How Tricker’s, Sanders and Loake shoes are made:

All our goodyear welted shoes, whether made by Sanders, Tricker’s or Loake shoes are essentially made in the same way.  The process has hardly changed since the 19th century and involves up to 250 different processes which can take up to six weeks in total to complete.  Components can vary but the reason that these brands of shoe are so popular is because the customer has come to appreciate that these shoemakers do not skimp on the quality of the components and attention to detail.  The end result is a shoe which is built to last and will be superbly comfortable and simple to repair.
The construction process of all these shoes essentially involves 5 processes.
The term "clicking" stems from the sounds of the craftsman’s knife as he cuts out the individual leather shapes from the hide.  It is essential to avoid the many flaws in the hide or they will be glaringly obvious in the finished shoe.
The closing room is where the "uppers" are trimmed or “skived” to enable two or three pieces of leather to be sewn to one another without the seams becoming too bulky.  Eyelets are let in and edges trimmed and stained.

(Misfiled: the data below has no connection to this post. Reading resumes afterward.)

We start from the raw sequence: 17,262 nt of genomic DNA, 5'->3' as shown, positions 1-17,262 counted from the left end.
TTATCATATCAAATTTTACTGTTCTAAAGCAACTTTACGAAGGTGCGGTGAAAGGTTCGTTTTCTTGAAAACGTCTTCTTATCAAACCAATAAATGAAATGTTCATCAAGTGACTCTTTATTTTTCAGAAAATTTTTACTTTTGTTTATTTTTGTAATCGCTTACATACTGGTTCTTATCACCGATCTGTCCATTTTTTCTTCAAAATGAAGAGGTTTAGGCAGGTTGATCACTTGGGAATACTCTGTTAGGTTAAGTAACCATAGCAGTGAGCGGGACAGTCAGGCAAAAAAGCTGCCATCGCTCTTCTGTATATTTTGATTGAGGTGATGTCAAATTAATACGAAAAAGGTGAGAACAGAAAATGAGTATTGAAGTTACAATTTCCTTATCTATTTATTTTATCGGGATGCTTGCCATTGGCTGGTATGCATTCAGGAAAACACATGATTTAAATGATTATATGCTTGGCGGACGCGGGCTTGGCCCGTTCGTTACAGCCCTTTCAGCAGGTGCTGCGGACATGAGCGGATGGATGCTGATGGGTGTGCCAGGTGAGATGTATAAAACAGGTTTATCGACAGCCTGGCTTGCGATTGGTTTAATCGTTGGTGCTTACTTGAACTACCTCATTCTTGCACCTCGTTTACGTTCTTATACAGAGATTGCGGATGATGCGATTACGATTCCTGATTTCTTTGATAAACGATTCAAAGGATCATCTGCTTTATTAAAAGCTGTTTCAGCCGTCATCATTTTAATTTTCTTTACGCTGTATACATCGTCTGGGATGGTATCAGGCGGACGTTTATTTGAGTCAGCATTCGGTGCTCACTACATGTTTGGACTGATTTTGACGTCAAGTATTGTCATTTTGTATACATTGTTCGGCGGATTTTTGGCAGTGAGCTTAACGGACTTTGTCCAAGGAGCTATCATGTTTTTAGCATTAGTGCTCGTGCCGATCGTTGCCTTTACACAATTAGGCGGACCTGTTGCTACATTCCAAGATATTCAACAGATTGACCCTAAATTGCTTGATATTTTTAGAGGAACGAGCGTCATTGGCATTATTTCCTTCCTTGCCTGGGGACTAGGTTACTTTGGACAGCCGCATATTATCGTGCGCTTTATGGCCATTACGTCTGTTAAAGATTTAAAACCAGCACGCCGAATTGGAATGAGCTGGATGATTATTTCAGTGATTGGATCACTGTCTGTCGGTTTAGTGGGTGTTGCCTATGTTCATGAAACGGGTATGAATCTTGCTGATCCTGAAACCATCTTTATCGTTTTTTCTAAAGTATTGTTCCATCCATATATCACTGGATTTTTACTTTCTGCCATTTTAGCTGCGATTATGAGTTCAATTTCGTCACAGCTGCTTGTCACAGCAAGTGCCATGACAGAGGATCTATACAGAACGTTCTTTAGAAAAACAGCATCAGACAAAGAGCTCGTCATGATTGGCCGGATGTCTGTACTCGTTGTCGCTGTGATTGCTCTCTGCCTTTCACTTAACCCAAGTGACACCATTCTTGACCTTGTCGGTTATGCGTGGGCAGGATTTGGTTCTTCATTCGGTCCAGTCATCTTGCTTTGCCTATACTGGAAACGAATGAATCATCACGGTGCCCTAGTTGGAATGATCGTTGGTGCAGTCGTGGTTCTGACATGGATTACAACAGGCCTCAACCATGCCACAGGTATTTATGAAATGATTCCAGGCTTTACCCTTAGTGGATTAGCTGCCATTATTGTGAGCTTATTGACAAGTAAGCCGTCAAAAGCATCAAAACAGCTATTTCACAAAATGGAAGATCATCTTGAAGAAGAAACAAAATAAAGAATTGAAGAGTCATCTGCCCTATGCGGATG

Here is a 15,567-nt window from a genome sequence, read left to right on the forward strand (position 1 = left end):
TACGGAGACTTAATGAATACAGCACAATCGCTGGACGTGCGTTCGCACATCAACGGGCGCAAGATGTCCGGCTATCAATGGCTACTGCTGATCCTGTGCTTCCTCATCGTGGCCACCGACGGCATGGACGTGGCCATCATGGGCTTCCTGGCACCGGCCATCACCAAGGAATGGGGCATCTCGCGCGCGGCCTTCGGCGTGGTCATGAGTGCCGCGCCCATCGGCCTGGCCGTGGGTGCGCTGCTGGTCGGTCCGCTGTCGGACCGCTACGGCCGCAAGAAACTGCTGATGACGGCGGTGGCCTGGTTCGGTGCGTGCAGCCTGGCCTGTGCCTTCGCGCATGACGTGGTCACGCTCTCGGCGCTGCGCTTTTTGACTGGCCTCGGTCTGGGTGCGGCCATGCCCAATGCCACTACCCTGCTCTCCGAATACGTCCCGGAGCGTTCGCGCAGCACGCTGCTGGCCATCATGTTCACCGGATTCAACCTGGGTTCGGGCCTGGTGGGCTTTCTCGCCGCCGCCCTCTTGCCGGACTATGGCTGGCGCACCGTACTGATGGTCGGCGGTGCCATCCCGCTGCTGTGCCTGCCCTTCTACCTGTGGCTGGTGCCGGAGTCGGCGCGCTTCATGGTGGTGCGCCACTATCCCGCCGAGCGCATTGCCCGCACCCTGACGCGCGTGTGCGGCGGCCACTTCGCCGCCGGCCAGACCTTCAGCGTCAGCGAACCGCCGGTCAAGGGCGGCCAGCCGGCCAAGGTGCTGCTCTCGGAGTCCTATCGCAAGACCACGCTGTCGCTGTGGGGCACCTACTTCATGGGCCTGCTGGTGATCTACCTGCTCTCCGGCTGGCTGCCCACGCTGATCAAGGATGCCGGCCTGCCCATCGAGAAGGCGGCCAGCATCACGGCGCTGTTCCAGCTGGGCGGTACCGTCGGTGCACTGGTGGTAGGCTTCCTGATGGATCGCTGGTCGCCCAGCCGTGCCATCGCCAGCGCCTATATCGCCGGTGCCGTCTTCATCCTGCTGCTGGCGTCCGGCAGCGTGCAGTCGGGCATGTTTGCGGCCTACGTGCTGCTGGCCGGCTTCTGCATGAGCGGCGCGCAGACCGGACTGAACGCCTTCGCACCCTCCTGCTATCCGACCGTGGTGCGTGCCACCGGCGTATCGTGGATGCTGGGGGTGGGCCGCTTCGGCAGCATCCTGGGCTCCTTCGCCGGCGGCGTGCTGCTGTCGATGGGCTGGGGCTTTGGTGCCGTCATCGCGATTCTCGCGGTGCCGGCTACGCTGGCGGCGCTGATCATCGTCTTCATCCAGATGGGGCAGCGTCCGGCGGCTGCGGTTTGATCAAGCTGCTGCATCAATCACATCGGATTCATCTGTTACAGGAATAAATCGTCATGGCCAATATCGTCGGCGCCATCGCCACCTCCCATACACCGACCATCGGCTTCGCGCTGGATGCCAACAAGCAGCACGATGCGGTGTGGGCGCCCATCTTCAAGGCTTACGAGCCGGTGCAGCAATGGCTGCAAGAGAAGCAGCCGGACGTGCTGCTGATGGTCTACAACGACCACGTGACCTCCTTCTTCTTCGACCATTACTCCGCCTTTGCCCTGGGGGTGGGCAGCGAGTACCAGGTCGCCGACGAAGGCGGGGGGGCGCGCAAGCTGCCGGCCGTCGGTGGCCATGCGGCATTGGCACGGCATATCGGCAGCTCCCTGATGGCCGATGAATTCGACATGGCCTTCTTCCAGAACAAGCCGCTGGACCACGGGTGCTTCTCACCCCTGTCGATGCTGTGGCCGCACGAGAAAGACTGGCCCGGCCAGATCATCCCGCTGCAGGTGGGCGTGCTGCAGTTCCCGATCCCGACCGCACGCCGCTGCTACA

In the "making room" the uppers are fitted around the last which determines the final shape of the shoe and the insole attached.
The lasted upper now is ready to have the welt sewn to it.  This is an inch wide piece of leather which runs right around the shoe.  Once attached a liberal coating of cork filler then covers the underside of the insole providing excellent flexibility and insulation.  A craftsman then lock stitches the sole to the welt and the heel is nailed on.
Finally the shoe is trimmed and all edges given a smooth edge.  The leather soles are stained, polished and waxed and a leather cushioned seat sock is inserted inside the shoe.  The uppers are then hand polished.

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